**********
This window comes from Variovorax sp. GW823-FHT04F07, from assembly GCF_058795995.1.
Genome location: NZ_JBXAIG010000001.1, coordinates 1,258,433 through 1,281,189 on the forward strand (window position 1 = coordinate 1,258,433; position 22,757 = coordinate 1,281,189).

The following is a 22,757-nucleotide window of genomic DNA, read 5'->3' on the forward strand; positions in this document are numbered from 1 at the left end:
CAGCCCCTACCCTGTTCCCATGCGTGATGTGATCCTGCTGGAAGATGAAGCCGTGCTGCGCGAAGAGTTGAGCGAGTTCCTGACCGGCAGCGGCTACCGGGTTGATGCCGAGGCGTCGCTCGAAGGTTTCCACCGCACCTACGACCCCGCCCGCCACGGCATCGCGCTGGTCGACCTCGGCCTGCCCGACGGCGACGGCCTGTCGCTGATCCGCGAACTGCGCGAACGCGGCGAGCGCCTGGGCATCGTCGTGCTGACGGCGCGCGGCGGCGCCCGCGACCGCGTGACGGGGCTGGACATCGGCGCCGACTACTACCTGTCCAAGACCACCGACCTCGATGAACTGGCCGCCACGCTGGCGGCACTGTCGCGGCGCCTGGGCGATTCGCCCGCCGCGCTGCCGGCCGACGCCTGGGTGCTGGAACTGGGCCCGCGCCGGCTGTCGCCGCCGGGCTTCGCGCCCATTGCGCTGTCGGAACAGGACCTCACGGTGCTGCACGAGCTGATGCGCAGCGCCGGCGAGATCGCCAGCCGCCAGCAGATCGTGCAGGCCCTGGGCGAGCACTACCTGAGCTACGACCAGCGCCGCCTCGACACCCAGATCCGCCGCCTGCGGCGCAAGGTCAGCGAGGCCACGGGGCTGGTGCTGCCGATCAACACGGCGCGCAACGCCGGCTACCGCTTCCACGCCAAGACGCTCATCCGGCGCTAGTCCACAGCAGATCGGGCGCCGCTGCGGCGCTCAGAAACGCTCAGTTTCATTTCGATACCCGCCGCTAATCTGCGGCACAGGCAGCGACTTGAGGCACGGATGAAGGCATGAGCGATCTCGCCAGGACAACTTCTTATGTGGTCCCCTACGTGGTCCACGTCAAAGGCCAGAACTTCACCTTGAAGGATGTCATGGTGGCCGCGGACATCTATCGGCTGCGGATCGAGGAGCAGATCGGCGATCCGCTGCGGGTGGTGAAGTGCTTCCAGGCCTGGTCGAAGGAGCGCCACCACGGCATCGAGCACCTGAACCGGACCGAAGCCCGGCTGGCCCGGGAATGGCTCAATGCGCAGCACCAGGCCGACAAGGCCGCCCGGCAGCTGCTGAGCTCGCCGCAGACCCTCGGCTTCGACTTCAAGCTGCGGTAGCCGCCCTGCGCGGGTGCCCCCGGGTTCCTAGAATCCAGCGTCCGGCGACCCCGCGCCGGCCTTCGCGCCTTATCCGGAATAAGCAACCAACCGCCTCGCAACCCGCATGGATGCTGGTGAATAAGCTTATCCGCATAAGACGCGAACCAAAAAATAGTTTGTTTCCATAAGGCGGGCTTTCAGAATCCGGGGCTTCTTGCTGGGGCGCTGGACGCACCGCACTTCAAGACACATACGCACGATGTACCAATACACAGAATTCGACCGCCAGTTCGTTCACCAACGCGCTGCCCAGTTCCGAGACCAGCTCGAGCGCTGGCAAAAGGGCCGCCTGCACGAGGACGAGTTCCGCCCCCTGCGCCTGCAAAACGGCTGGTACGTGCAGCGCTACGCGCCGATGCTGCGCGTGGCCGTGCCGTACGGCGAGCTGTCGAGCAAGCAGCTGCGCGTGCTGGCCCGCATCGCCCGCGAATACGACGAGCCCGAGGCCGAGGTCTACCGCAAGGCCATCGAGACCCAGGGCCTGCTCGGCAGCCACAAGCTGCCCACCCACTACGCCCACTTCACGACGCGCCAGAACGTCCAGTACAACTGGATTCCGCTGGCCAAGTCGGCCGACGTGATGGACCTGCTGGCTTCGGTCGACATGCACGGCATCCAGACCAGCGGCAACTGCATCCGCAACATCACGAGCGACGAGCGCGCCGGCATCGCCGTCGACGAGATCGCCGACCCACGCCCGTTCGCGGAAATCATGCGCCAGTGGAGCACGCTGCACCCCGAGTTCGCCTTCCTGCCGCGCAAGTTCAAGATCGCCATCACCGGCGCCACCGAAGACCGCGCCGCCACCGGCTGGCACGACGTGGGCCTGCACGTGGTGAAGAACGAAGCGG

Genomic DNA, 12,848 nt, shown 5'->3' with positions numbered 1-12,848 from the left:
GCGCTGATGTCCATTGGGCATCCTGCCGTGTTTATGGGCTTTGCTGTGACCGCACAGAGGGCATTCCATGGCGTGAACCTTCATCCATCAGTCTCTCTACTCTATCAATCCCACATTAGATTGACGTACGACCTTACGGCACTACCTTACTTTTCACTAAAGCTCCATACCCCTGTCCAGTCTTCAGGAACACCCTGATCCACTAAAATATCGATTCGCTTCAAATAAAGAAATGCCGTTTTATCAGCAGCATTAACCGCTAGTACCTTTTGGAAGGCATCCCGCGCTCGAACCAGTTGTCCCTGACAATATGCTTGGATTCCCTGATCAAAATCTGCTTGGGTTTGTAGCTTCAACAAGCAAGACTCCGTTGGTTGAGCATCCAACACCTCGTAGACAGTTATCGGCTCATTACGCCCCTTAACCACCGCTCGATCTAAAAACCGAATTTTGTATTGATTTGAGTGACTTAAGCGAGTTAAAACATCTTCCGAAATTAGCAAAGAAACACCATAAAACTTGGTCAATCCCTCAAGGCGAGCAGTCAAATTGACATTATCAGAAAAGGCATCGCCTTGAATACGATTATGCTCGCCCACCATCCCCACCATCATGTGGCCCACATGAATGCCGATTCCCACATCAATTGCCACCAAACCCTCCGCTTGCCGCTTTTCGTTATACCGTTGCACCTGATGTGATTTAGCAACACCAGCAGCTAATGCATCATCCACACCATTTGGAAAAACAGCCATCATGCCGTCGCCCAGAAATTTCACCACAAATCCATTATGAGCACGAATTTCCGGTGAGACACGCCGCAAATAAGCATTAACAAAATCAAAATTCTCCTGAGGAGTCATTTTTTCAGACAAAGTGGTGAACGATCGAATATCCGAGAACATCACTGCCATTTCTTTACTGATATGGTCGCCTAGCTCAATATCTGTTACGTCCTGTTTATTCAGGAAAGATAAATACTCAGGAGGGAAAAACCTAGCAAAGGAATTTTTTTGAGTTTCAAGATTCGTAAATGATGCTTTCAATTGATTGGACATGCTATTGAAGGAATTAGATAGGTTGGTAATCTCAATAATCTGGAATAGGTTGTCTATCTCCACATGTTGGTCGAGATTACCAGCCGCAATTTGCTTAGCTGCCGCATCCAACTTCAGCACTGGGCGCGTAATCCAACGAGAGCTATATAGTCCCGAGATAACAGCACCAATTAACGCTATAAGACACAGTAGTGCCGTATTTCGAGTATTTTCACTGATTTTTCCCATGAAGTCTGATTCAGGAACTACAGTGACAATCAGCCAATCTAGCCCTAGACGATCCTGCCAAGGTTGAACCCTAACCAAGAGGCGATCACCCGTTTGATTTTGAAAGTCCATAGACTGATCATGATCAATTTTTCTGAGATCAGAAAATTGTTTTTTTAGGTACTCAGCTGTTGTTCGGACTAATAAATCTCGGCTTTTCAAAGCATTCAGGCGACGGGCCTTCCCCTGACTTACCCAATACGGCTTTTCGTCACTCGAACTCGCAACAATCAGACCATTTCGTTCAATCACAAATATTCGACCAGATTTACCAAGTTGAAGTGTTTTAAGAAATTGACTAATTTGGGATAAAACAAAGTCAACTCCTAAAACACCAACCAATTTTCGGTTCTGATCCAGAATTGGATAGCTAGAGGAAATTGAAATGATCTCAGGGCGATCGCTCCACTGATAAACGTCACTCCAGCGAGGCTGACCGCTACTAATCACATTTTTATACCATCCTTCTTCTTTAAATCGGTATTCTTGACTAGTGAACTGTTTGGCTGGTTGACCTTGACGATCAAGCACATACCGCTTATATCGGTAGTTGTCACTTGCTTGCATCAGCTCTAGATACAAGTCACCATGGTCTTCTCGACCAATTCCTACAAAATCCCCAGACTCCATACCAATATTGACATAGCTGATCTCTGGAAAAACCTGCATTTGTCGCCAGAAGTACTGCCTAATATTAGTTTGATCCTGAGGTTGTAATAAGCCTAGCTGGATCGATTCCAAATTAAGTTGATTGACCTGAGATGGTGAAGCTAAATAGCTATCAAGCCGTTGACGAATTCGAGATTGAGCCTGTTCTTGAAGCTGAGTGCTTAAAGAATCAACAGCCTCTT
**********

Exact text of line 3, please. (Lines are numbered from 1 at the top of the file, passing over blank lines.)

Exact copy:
The following is a 22,757-nucleotide window of genomic DNA, read 5'->3' on the forward strand; positions in this document are numbered from 1 at the left end: